There’s a good chance you’ve already read or heard about . It seems to be everywhere these days, and there’s a reason why! Mindfulness can be really, really effective in treating anxiety and depression, and can generally improve our moods and experiences in our day to day lives.
Mindfulness really just means present moment awareness. We are practicing being aware of what is happening right here, right now, and not judging ourselves for those experiences. Oftentimes, our brains are time travelers, either bringing up memories and moments from the past or fast forwarding to future anxieties and fears. This can feel overwhelming and exhausting. When we practice mindfulness, we train ourselves to pay attention to the present moment, and when we do that we open ourselves up to change!
When we engage in therapy, it is necessary to recognize the rich roots and histories of the approaches we use. Mindfulness comes from Buddhist traditions that have been practiced in East and South Asian cultures for thousands of years. In therapy we can explore mindfulness through a secular lens in order to gain tools that can help us heal.
The world is too busy, stimulating, and sometimes too painful for us. In an age of constant digital distraction and daily horrors in the news, it can be hard to quiet the mind, whether it’s to rest or focus. Mindfulness training can help.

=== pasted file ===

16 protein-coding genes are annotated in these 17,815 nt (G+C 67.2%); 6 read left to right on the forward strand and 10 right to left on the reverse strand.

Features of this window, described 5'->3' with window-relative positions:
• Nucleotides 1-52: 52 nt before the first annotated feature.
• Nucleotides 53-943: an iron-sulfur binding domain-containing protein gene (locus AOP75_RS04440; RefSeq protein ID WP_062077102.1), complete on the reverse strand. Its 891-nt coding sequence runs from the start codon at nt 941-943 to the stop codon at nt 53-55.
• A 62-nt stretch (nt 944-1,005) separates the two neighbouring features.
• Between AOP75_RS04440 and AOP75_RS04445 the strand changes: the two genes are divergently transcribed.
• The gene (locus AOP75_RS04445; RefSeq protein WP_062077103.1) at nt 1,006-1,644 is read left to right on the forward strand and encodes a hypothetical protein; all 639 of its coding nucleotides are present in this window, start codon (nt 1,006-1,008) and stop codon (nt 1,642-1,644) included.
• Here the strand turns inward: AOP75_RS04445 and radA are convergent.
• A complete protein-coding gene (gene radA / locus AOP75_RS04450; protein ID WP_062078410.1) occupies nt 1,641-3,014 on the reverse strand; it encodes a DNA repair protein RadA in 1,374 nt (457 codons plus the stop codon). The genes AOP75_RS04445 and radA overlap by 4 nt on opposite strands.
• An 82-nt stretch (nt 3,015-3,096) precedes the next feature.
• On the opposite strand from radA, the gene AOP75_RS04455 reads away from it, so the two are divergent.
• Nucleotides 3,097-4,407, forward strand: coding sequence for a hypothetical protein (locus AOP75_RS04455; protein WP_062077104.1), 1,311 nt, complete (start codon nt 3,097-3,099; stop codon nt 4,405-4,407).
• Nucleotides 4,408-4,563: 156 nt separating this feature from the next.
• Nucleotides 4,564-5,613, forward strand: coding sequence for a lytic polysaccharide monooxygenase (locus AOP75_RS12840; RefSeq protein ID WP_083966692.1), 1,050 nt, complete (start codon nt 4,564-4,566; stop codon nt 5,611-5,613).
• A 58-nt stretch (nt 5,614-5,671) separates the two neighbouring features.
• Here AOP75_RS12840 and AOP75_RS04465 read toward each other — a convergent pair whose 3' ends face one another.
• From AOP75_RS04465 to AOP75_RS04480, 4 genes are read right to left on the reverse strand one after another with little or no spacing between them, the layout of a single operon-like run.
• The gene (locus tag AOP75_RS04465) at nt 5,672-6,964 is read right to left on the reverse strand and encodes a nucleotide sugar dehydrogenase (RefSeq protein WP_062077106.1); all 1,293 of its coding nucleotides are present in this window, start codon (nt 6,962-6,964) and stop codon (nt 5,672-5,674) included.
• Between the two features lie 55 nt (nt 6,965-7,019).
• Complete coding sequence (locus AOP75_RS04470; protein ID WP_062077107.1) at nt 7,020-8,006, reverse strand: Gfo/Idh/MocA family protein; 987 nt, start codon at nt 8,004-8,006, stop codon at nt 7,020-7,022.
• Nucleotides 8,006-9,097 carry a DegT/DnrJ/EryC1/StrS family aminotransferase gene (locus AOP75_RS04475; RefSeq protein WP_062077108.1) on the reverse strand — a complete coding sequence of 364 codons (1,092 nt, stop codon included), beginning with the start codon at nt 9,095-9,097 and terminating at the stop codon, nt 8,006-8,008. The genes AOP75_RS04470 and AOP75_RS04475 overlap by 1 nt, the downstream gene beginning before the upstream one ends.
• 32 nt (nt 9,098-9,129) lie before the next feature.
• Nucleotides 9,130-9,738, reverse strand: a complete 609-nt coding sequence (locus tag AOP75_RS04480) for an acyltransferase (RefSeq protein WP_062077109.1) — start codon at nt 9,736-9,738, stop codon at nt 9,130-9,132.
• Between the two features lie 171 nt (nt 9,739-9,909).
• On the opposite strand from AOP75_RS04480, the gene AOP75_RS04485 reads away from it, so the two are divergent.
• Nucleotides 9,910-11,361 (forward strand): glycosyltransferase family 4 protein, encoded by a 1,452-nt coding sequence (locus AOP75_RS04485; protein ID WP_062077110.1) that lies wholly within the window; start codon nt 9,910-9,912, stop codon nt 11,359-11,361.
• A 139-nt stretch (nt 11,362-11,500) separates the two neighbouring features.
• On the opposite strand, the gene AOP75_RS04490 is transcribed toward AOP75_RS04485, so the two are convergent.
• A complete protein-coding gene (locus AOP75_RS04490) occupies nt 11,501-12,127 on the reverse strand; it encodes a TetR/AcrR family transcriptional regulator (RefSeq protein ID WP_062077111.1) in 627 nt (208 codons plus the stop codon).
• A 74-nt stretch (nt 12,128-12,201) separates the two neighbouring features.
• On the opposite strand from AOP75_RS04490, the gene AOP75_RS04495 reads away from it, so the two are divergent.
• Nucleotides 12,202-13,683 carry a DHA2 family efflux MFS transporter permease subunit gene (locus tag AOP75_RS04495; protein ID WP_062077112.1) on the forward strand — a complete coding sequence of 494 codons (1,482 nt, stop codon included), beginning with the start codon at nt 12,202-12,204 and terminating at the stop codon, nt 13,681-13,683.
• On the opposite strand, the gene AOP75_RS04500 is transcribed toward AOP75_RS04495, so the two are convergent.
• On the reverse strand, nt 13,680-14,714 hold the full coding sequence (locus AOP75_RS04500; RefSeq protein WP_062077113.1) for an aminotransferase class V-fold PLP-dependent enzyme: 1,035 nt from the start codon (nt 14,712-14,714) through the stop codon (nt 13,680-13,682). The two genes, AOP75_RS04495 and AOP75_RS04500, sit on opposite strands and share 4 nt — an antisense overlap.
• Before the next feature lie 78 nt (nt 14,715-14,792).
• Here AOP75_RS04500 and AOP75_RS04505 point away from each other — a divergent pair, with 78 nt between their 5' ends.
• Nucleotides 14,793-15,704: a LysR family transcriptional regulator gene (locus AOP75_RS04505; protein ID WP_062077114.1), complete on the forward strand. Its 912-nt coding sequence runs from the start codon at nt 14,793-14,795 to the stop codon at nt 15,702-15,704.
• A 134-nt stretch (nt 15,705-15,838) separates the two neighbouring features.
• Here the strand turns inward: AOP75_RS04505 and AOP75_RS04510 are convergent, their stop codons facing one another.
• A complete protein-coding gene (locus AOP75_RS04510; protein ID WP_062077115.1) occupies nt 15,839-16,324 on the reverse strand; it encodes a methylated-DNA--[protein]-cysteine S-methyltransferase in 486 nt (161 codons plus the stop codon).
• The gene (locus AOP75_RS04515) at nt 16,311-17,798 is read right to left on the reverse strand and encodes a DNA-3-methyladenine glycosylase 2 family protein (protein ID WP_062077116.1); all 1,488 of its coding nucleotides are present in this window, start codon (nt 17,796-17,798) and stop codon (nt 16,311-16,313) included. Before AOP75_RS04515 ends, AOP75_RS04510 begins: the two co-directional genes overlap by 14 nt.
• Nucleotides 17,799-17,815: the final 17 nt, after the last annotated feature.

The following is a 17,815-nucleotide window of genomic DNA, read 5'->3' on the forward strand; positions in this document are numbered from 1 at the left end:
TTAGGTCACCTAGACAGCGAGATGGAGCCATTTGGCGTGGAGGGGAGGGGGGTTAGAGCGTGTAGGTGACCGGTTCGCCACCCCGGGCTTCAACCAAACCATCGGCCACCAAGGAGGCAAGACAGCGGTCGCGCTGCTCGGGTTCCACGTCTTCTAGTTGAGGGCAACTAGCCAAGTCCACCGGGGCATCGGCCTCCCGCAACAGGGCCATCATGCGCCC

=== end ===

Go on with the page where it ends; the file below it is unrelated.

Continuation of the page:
In mindfulness, we pick an anchor to connect us to the present moment. Some common anchors include focusing your attention on breathing, what you can see, or what you can hear. When we practice paying attention to the present moment, we can start to notice when our thoughts, feelings, and ruminations are taking us away. In this moment of noticing, we open up possibilities–we get to decide if we want to continue with this thought and feeling or if we want to acknowledge it and then take action towards change.
Mindfulness therapy can look many different ways. A mindfulness therapist might lead you through a guided meditation to practice present moment awareness. Other times your therapist might pause and ask you to notice how feelings are showing up physically in your body. No matter what, the goal is to connect you to the here and now because that is where transformation happens.
If you are interested in learning more about mindfulness, check out some of these resources!
In order to practice mindfulness through an anti-colonial and anti-oppressive lens, we can look for books and readings written by practitioners from around the world. One author we love is Thich Nhat Hanh, a Buddhist monk born in Vietnam. Here are some of our favorites of his writings on mindfulness: